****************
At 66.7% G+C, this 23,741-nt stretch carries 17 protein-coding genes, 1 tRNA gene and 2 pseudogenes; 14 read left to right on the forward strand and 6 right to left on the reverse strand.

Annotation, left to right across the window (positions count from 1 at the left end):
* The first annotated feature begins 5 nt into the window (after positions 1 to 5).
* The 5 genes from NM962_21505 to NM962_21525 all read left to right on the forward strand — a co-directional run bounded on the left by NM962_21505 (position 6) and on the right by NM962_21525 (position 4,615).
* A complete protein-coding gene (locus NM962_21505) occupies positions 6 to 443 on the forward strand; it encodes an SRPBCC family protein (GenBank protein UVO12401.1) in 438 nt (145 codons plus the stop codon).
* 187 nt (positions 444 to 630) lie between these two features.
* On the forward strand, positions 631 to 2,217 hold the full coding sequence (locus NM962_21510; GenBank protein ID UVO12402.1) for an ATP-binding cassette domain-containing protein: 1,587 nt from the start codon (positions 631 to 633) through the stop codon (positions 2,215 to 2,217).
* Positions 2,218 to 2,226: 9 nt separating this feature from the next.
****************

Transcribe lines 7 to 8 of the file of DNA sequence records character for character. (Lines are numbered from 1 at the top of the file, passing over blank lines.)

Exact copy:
* On the forward strand, positions 631 to 2,217 hold the full coding sequence (locus NM962_21510; GenBank protein ID UVO12402.1) for an ATP-binding cassette domain-containing protein: 1,587 nt from the start codon (positions 631 to 633) through the stop codon (positions 2,215 to 2,217).
* Positions 2,218 to 2,226: 9 nt separating this feature from the next.